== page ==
Brown’s fall lucky for Wynne

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Ontario may go to the polls next June with a woman leader in every party. In a curious twist, last week’s harassment allegation may put a woman in the premier’s chair.


First published on January 29, 2018 in The Hill Times.

OTTAWA—Ontario Premier Kathleen Wynne must have been born under a lucky star.

Against all odds, she beat a Liberal establishment choice to win the party’s provincial leadership.

Then she parlayed her reputation as a straight-talking minister and a proud lesbian into the premier’s chair.

She confounded the pundits, sidestepping certain defeat after the departure of former leader Dalton McGuinty.

With a savvy, targeted campaign, Wynne snatched victory from the jaws of defeat.

No one was predicting another Liberal victory lap in the election scheduled in June.

But that was before last week. Before Progressive Conservative leader Patrick Brown threw his party into turmoil following a late-night resignation stemming from allegations of sexual misconduct from two separate women.

Brown was the second provincial Conservative leader to step down last week.

Nova Scotia chartered accountant Jamie Baillie resigned early Wednesday morning following completion of a report into alleged sexual improprieties that surfaced last December.

In Baillie’s case, he resigned his leadership and seat immediately, claiming personal reasons for accelerating an already-announced departure.

Federal Liberals were facing accusations of their own, with a claim of inappropriate elevator comments by Alberta federal cabinet minister Kent Hehr who later resigned from cabinet.

As for Brown, he tearfully proclaimed his innocence and vowed to remain on as a member of provincial parliament to clear his name.

Until last week, Brown’s political future looked bright. His party was facing competitive nomination races across the province, usually a precursor to a strong election showing.

Brown was working effectively behind the scenes, improving his French and building alliances with key multicultural communities. It was Brown’s deep organization links into the Indo-Canadian community that prompted his surprise leadership win in the first place.

Brown was the primary beneficiary of a desire for political change. That electoral force is sometimes unstoppable.

But who could have foreseen the chaos that the Progressive Conservatives would plunge themselves into, with the daunting task of securing a new leader before an election looming in four months.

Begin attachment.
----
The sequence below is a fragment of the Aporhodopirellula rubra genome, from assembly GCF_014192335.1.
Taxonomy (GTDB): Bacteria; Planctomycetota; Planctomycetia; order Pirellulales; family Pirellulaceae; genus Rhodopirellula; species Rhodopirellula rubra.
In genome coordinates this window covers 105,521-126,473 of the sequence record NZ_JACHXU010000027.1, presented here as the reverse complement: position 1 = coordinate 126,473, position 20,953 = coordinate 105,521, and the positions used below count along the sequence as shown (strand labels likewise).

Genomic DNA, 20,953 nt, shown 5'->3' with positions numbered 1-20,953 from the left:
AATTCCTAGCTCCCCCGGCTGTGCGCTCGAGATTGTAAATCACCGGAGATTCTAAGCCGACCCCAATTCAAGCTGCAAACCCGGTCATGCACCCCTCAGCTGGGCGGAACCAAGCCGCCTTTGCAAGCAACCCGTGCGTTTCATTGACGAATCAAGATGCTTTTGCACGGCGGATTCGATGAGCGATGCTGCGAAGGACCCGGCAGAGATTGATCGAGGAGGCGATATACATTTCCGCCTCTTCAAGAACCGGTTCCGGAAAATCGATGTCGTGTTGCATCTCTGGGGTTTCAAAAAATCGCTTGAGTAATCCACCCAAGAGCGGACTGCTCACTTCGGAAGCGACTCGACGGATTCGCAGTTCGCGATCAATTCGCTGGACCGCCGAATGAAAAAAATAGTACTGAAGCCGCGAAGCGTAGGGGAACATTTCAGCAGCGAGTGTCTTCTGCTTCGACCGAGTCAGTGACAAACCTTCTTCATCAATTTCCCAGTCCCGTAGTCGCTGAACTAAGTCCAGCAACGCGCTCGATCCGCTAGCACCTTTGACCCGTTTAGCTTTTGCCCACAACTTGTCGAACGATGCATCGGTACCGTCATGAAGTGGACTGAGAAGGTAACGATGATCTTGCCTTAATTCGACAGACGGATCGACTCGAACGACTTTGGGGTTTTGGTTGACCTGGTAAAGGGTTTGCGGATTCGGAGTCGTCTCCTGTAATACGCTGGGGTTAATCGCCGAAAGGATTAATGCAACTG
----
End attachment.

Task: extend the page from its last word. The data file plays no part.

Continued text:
Even though most of Brown’s loyalists deserted him, the party’s decision to hastily dump him will not be supported by all.

The press conference suggestion by deputy leader Sylvia Jones that Brown’s departure was just a “hiccup” prompted an apology on Twitter. Some may even wonder whether the allegations, which date back five to 10 years, were a thinly-disguised leadership coup.

The Ontario Tory process was quite different from that facing the Nova Scotia Conservative leader. In Baillie’s case, allegations were revealed to party officials last December and they sought an independent review of the facts. Receipt of that report is what precipitated last week’s resignation.

The answers to numerous questions may never be revealed, as the party is trying to keep the names of the alleged victims out of the media.

That cone of silence comes with its own set of challenges. Two former Liberal Members of Parliament were effectively removed from their posts after engaging in what they claimed were consensual relations with two New Democratic Members of Parliament.

One accuser, whose identity was shielded, stated on camera that she had brought condoms on a hotel room visit to her aggressor after the couple had been drinking together.

Nobody condones stepping out on your spouse, and both Liberals were married. But surely an extra-marital dalliance is not a firing offence.

Nor does it make sense to put the harassment of employees in the same category as after-hockey member to member (literally) socializing.

Whatever the circumstance behind the Brown resignation, the fulminations that flow from his leave-taking will do serious damage.

Like it or not, we live in a leader-driven political world, and a party cannot possibly go into the election with only an interim leader.

That means the Tories have two short months to establish a new leadership process that has everyone’s support.

Even when they pick a winner, the in-fighting that goes on in a leadership race takes time to heal.

Add to that, the potential dynamic of a leader being done in by his own back room rivals on the eve of an election, and that could be a poison cocktail.

Hours after Brown’s exit, potential leadership candidates were out in the media making all the right noises.

At least four women are being touted as replacements, including Lisa Raitt, Christine Flaherty, Lisa MacLeod and deputy leader Jones.

In the end, Ontario may go to the polls next June with a woman leader in every party.

In a curious twist, last week’s harassment allegation may put a woman in the premier’s chair.

Sheila Copps is a former Jean Chrétien-era cabinet minister and a former deputy prime minister. Follow her on Twitter at @Sheila_Copps.